"We’re Here, We’re Unclear; Get Used to It"

My title comes from a marker-on-cardboard sign I saw yesterday, held by a young man sitting by the edge of  Zuccotti Park, one of the Occupy Wall Street people.  I won’t call the people there “protesters” for just reasons as his sign reacts to.  You have to have an agenda to protest.  The OWS people don’t.  After much thought, I applaud them.

The critics of OWS like to assume, as I was doing up until recently, that an agenda is a good thing.  You need to know what your goal is, I would have said, before going out and making yourself heard.  Else, why bother?  But a focus can be twisted, can become something that tramples over people, rather than supporting them in their anger–witness Russia in 1917, where rage against the state was hijacked into the agenda of what had been a small cadre of true believers.

There’s something wrong in America, something inherently unAmerican, when the wealth of the richest 1% doubles over 30 years and the wealth of the rest decreases.  Expression of that doesn’t require a goal or a plan.

Peter Finch’s character Howard Beale, in the 1976 movie Network, incites people to lean out their windows and yell, “I’m mad as hell and I’m not going to take it anymore.”  That was comedy but, like all good comedy, is contains truth, and the truth has come home today, in OWS and all the other outpourings worldwide (for the something wrong in America relates to something wrong everywhere else, as well).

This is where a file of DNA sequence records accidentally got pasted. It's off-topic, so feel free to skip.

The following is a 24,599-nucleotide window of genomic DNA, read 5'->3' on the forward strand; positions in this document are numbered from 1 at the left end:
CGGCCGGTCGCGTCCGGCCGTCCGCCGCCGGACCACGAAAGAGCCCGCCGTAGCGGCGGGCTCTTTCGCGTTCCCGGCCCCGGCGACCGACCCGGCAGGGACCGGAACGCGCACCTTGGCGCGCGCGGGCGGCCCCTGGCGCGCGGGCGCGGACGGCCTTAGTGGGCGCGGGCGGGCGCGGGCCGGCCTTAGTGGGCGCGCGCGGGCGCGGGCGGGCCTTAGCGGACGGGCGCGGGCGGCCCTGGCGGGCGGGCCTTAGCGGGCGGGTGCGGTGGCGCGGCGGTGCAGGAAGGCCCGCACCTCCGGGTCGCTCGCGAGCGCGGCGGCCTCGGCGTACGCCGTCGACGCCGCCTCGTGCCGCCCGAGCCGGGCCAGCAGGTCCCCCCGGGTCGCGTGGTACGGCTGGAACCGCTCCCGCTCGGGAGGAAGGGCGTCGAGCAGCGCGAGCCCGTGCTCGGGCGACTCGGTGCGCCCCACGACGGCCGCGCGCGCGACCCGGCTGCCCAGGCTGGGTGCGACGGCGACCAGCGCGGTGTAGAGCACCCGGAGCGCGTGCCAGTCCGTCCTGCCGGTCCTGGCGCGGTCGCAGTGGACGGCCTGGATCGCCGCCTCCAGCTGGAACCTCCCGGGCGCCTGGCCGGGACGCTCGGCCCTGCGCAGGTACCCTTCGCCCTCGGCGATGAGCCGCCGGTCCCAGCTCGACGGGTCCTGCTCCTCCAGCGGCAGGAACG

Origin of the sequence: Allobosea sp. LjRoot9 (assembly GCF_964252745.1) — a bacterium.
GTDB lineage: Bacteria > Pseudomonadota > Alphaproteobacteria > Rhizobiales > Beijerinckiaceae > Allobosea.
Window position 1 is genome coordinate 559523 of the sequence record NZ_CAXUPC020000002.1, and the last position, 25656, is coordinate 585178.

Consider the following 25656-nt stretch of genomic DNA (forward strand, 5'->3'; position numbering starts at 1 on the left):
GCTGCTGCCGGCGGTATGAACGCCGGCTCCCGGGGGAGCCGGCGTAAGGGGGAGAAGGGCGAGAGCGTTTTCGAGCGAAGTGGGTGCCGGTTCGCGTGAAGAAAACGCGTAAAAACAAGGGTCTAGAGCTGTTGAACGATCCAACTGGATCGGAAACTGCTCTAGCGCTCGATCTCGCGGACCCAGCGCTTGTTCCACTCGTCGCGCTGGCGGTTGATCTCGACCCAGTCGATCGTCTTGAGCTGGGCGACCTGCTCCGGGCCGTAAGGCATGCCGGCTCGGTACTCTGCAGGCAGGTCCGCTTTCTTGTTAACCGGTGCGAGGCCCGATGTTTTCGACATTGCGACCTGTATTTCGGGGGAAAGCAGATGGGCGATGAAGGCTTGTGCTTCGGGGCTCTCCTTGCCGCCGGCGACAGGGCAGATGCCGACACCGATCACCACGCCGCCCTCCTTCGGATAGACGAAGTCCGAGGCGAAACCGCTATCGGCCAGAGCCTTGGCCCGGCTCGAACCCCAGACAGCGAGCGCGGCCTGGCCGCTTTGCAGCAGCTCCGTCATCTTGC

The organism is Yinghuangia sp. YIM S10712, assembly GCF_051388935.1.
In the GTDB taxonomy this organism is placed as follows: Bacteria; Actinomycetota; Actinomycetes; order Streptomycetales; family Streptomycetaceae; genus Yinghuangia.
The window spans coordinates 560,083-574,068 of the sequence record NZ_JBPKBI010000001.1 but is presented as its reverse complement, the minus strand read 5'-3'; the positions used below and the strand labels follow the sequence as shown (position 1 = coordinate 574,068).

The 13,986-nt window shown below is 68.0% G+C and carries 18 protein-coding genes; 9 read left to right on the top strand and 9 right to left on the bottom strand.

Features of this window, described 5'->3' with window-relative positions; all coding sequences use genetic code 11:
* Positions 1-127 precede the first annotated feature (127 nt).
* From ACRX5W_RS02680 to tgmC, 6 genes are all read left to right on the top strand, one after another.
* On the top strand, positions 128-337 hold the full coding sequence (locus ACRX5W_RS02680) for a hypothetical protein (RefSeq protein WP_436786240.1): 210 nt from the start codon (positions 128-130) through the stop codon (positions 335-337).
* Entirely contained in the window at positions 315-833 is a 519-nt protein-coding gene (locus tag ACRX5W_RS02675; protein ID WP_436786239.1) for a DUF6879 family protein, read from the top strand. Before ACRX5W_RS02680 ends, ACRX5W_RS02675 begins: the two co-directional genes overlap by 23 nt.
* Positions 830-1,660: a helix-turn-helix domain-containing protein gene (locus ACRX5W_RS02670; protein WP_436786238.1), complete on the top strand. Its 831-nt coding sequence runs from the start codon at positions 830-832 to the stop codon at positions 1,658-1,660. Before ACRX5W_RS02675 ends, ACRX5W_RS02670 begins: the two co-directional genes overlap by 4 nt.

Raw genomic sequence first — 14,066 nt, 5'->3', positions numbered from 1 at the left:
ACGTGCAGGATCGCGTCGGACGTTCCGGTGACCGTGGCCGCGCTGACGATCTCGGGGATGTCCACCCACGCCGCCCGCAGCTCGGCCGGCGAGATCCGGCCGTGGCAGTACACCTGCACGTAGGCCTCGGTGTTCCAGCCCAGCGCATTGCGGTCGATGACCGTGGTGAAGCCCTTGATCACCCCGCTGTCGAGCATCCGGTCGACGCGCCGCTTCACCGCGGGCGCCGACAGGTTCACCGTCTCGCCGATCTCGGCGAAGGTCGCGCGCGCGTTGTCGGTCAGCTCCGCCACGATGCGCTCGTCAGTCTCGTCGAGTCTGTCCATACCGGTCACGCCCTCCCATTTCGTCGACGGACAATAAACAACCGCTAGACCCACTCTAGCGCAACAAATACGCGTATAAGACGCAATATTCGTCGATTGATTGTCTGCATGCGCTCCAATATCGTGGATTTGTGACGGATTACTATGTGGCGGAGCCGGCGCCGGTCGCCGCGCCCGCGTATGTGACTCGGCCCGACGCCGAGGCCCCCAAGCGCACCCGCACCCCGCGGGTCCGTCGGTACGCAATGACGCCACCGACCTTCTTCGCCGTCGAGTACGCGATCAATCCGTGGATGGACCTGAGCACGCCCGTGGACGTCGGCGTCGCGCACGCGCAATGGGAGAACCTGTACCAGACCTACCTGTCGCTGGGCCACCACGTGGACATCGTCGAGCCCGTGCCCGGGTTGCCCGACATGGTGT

What might the result be?  Well, if the Russian aristocracy had been able to understand, somewhere around 1915, that having it all and leaving the vast majority nothing was a recipe for disaster–for their own deaths–perhaps they would have abandoned their unsustainable system in favor of one that provided room for everyone, and not just the elite, to prosper.  Maybe, just maybe, the 1% in America today, faced with OWS, can recognize that they, too, face eventual destruction–unless they become a little less grasping and a little more concerned for the broader community.

There were groups talking about all sorts of things in the park yesterday (I listened in mostly to ones on education), with no attempt to focus them into a single force.  That’s good.  Right now, as Occupy events grow in size and frequency, the diffused message that something is wrong becomes clearer and clearer.  Eventually, it might even become clear enough for our politicians and billionaires, clear enough so that they will begin to respond.

In one version of his “Talkin’ Dust Bowl,” Woody Guthrie ends with:

But that was mighty thin stew.
And I have always believed
That if that stew had been just a little bit thinner,
Some of our Senators coulda seen through it.

The OWS people don’t need to be any clearer; the people in power simply need to learn how to see.

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